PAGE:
by A.J. Coltrane
Earlier this week we came into possession of a goodly amount of Chanterelles. As in previous years, that meant we’d pass them along to Iron Chef Leftovers, and he’d cook dinner for us. (More on that later.)
We needed something to sop up sauce, and a regular No-Knead Bread wasn’t going to fit into the schedule, time-wise. I chose instead to go with overnight-rise baguettes. The recipe was a fairly standard french bread dough: 450 grams bread flour, 270 grams water (60% hydration), 10 grams salt (2.2%), and 1/4 teaspoon instant yeast (the same amount of yeast as is in the “regular” No Knead Bread.)
The thing was, I also chose not to do an initial knead.
In the morning the dough wasn’t looking promising. There was very little sign of fermentation, and the dough was nowhere near evenly hydrated — there were clumps of almost dry flour.
So I brought the dough to work with me. About every 90 minutes I did a few stretch and folds on the dough and tried to pinch out the really dry parts, then I snuck off to the washroom to rinse the bits of sticky dough off of my hand. (I needed to keep a non-doughy hand for the restroom door, right?)
By the time I got home, the dough was ready to be shaped. To do that:
1. On a lightly floured counter, cut the dough mass into three mostly equal pieces, then spread the pieces out into rectangles about 8″ x 6″ x 1/2″
2. Roll up the rectangles, leaving an 8″ long tube.
3. Use your hands to roll/stretch the doughs on the counter until they are just shorter than a baguette pan. (Start from the centers and work outward.)
4. Line the baguette pan with floured linen, place the doughs into the linen, then cover with more linen and let rise for 30 minutes.
5. While the doughs are doing their final rise, put 3 cups of water into a large dutch oven. (No lid) Place the dutch oven on the bottom shelf of the oven. Preheat the oven to 450F.
6. When the oven is really steamy, remove the linen from the baguette pan, score the doughs, and bake them for 10 minutes.
7. After 10 minutes, remove the dutch oven, turn the baguette pan around, and bake for another 7-10 minutes.
For years, I’ve been messing with different ways of producing steam in the oven. I think I’ve finally found a method that I’m happy and comfortable with — I don’t want to spray the sides of my oven, and the other techniques that I’ve tried haven’t made adequate steam.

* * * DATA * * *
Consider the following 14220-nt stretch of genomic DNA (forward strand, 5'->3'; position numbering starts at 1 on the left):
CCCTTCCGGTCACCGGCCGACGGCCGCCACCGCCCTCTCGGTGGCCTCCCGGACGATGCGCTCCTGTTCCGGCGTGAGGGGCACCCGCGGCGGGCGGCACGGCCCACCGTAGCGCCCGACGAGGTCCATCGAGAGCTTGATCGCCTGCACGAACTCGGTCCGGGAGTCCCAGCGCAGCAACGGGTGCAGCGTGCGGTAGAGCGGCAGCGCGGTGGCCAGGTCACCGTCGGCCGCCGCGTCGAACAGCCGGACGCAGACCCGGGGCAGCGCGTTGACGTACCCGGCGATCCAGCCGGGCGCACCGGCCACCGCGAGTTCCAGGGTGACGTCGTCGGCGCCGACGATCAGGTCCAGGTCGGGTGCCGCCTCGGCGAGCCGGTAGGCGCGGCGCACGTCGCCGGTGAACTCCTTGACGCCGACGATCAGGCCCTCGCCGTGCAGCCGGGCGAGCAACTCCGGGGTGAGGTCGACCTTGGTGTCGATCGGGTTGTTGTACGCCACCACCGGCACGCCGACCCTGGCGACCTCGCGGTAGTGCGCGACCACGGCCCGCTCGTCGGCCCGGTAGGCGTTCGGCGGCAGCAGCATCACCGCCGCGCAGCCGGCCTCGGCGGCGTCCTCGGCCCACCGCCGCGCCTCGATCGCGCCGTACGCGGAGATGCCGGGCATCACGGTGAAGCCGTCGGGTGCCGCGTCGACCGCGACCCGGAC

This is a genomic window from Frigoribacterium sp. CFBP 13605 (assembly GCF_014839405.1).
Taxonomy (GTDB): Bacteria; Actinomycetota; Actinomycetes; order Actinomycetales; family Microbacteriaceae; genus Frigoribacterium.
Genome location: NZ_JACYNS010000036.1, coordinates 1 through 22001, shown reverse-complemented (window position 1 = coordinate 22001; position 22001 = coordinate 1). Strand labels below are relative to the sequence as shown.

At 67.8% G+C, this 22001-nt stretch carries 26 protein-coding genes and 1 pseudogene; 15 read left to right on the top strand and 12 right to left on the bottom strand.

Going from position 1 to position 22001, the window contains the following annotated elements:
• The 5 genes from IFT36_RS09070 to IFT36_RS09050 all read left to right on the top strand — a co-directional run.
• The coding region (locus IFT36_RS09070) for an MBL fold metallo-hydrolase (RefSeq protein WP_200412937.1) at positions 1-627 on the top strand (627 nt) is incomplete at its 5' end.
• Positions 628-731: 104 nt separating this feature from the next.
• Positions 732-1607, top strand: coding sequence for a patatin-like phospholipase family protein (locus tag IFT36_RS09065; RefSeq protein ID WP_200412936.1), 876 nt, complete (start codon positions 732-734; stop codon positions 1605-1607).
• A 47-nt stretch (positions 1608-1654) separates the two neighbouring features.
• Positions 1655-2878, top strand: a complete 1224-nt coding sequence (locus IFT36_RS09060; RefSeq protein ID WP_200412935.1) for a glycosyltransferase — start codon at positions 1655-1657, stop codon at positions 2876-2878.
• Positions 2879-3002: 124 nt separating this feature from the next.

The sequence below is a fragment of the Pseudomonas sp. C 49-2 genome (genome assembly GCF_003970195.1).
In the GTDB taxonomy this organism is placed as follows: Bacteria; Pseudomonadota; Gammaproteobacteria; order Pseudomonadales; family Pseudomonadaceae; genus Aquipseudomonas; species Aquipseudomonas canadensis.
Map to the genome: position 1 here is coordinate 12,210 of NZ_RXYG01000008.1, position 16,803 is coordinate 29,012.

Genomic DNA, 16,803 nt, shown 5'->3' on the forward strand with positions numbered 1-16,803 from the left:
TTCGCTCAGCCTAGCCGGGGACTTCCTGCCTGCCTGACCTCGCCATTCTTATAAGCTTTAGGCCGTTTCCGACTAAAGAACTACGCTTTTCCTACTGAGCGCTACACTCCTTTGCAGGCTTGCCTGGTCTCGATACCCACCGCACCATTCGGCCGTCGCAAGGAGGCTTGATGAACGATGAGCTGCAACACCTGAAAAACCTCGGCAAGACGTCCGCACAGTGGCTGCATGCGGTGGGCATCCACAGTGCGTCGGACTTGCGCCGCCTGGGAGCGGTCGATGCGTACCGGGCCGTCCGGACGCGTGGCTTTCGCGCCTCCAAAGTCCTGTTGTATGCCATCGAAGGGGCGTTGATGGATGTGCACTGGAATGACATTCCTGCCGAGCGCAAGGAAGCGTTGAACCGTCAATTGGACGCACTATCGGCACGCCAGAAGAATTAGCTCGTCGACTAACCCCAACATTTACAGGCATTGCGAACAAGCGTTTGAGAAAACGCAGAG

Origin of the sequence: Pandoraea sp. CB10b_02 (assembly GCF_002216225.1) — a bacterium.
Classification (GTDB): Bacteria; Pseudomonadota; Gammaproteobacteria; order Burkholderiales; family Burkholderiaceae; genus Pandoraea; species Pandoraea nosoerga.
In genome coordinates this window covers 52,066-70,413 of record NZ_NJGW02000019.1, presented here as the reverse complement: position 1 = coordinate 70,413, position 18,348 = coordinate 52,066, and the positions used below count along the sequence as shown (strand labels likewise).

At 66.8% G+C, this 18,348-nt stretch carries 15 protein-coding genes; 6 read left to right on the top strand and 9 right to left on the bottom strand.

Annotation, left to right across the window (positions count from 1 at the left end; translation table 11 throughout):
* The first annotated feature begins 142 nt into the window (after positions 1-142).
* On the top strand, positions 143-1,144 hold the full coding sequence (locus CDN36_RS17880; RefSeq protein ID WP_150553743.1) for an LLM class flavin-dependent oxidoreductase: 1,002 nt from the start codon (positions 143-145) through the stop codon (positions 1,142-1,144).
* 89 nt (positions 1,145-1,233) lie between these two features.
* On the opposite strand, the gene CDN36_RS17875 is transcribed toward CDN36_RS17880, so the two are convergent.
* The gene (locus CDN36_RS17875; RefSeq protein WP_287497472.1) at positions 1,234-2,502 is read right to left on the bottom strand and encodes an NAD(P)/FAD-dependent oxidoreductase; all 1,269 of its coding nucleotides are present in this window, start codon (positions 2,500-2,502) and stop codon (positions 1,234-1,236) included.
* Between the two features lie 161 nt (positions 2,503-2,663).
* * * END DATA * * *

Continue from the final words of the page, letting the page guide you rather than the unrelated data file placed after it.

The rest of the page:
But three cups of water in a 7 quart dutch oven seems to work pretty slick. Learning!
Also, 450F is warmer than I’ve historically baked baguettes. I think the crust came out better than usual, so my current plan is stick with that temperature going forward, or perhaps try an even hotter oven.
The bread was an accompaniment to best Best. Dinner. Evar. Iron Chef Leftovers totally topped himself, and I can say with all honesty that I’ve never had a better meal.
[Smoked Pork Loin with Chanterelle Cognac Cream Sauce. Chanterelle and Saffron Rissoto.]
I feel like I’m finally starting to get a “system” of steps for baguettes. There’s still a lot of room for improvement, but I feel like I’ve now worked out enough variables that progress should be easier to quantify — I won’t be stabbing in the dark quite as much as I have been.
And as always, failure is an option, but the end results taste good regardless.
10 thoughts on “Bring Your Baguette Dough To Work Day”
I need to learn this. Now!
For your overnight rise/ferment, do you keep it in the fridge?
In this case I left it on the counter — the amount of yeast I used was the same as for the No-Knead recipe, and the hydration was much lower than in a No-Knead (60% vs 75%). It wasn’t going to go far even at room temperature.
I think I prefer the taste of the acids that develop at room temperature, as compared to the refrigerator. For more info, read this post from 2012:
The Money Excerpt (Quoting from the post, which is quoting the Bread Bible):
“…When chilled, the yeast goes into dormancy, slowing its activity and producing more alcohol. The decreased activity gives the bacteria a chance to feed on the sugar, develop more, and produce more acetic acid. Temperatures of 40F to 50F are ideal for the formation of acetic acid; 55F to 90F results in the formation of blander lactic acid. Acetic acid imparts a far more sour quality to bread than lactic acid. As an added benefit, acetic acid also strengthens the dough’s structure, although too much of this acidity would ultimately weaken it. Some bakers prefer the milder flavor provided by lactic acid.”
2012… Time flies.
Even weirder — that piece I just referenced was posted exactly 3 years ago, to the day.
Since we keep our house pretty cold and turn the heat off overnight, I will have the best of both. Half the rise will be during the fridge-like overnight, and half will be under warmer conditions. Mostly, I just need to figure out how to get more ‘loft’ out of my long rise. Today’s attempt was tasty, but they were little more than glorified breadsticks.
How’d it go?
Second batch was better, but still closer to stick than baguette. Flavor and crust are great; I’m just not getting a good rise. But my yeast is a year out of date, which may be a factor. I get two fairly good rises, but they balk at the proof.
fwiw, I buy instant yeast by the jar and keep it refrigerated. (Red Star – “Bread Machine”)
THANK YOU for the baguette recipe, will try it at home this week. And so glad to see that others are picking chanties! Love picking when I get a chance to hunt for them.
Still not a good enough rise on my third batch, and they are coming out more brown than golden. I may have to play with the cooking temp also (ovens vary). I did try using a heavy-bottom paella pan instead of the cast-iron; steam level and crust were the same, but it didn’t ruin the seasoning of my Lodge pan, so that’s a “win.”
I haven’t been using “bread machine” yeast. I’m trying Saf brand yeast next time. Also, I learned that keeping it in the freezer will extend the yeast’s life by years.